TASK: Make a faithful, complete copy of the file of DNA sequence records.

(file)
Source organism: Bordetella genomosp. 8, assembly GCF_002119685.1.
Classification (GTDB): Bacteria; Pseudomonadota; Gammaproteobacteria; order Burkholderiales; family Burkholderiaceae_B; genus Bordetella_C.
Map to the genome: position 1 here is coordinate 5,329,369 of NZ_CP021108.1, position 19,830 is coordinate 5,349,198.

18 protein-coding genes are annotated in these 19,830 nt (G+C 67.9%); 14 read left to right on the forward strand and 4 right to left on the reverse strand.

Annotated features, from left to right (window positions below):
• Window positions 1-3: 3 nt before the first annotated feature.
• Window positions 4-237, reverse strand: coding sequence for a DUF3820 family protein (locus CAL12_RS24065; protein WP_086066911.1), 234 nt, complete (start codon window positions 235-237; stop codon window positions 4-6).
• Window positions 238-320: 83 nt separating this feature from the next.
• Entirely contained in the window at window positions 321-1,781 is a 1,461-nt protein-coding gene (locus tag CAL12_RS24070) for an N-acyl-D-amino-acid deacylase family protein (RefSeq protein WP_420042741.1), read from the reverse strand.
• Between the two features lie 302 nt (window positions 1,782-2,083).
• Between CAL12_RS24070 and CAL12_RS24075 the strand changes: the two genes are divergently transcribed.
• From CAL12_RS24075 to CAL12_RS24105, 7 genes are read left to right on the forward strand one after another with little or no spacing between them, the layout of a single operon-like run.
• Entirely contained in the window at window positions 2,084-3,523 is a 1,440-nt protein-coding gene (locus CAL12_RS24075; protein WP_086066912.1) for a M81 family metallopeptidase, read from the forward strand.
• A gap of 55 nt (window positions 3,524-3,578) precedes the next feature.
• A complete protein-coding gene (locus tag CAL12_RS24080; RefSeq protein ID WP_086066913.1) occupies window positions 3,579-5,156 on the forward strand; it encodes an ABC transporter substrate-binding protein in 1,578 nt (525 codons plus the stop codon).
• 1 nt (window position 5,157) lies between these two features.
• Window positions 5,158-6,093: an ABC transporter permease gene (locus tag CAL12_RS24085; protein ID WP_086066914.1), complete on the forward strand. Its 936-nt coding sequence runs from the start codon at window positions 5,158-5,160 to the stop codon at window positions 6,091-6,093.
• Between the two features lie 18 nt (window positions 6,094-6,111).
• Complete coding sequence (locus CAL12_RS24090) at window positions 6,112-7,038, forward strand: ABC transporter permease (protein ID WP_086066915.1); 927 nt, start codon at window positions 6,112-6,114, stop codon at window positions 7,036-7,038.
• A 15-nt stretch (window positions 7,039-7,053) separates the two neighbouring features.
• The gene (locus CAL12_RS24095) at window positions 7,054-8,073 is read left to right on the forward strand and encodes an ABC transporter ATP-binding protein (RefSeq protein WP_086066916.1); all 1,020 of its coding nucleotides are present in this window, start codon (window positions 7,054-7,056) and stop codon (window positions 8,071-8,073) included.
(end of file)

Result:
Source organism: Bordetella genomosp. 8, assembly GCF_002119685.1.
Classification (GTDB): Bacteria; Pseudomonadota; Gammaproteobacteria; order Burkholderiales; family Burkholderiaceae_B; genus Bordetella_C.
Map to the genome: position 1 here is coordinate 5,329,369 of NZ_CP021108.1, position 19,830 is coordinate 5,349,198.

18 protein-coding genes are annotated in these 19,830 nt (G+C 67.9%); 14 read left to right on the forward strand and 4 right to left on the reverse strand.

Annotated features, from left to right (window positions below):
• Window positions 1-3: 3 nt before the first annotated feature.
• Window positions 4-237, reverse strand: coding sequence for a DUF3820 family protein (locus CAL12_RS24065; protein WP_086066911.1), 234 nt, complete (start codon window positions 235-237; stop codon window positions 4-6).
• Window positions 238-320: 83 nt separating this feature from the next.
• Entirely contained in the window at window positions 321-1,781 is a 1,461-nt protein-coding gene (locus tag CAL12_RS24070) for an N-acyl-D-amino-acid deacylase family protein (RefSeq protein WP_420042741.1), read from the reverse strand.
• Between the two features lie 302 nt (window positions 1,782-2,083).
• Between CAL12_RS24070 and CAL12_RS24075 the strand changes: the two genes are divergently transcribed.
• From CAL12_RS24075 to CAL12_RS24105, 7 genes are read left to right on the forward strand one after another with little or no spacing between them, the layout of a single operon-like run.
• Entirely contained in the window at window positions 2,084-3,523 is a 1,440-nt protein-coding gene (locus CAL12_RS24075; protein WP_086066912.1) for a M81 family metallopeptidase, read from the forward strand.
• A gap of 55 nt (window positions 3,524-3,578) precedes the next feature.
• A complete protein-coding gene (locus tag CAL12_RS24080; RefSeq protein ID WP_086066913.1) occupies window positions 3,579-5,156 on the forward strand; it encodes an ABC transporter substrate-binding protein in 1,578 nt (525 codons plus the stop codon).
• 1 nt (window position 5,157) lies between these two features.
• Window positions 5,158-6,093: an ABC transporter permease gene (locus tag CAL12_RS24085; protein ID WP_086066914.1), complete on the forward strand. Its 936-nt coding sequence runs from the start codon at window positions 5,158-5,160 to the stop codon at window positions 6,091-6,093.
• Between the two features lie 18 nt (window positions 6,094-6,111).
• Complete coding sequence (locus CAL12_RS24090) at window positions 6,112-7,038, forward strand: ABC transporter permease (protein ID WP_086066915.1); 927 nt, start codon at window positions 6,112-6,114, stop codon at window positions 7,036-7,038.
• A 15-nt stretch (window positions 7,039-7,053) separates the two neighbouring features.
• The gene (locus CAL12_RS24095) at window positions 7,054-8,073 is read left to right on the forward strand and encodes an ABC transporter ATP-binding protein (RefSeq protein WP_086066916.1); all 1,020 of its coding nucleotides are present in this window, start codon (window positions 7,054-7,056) and stop codon (window positions 8,071-8,073) included.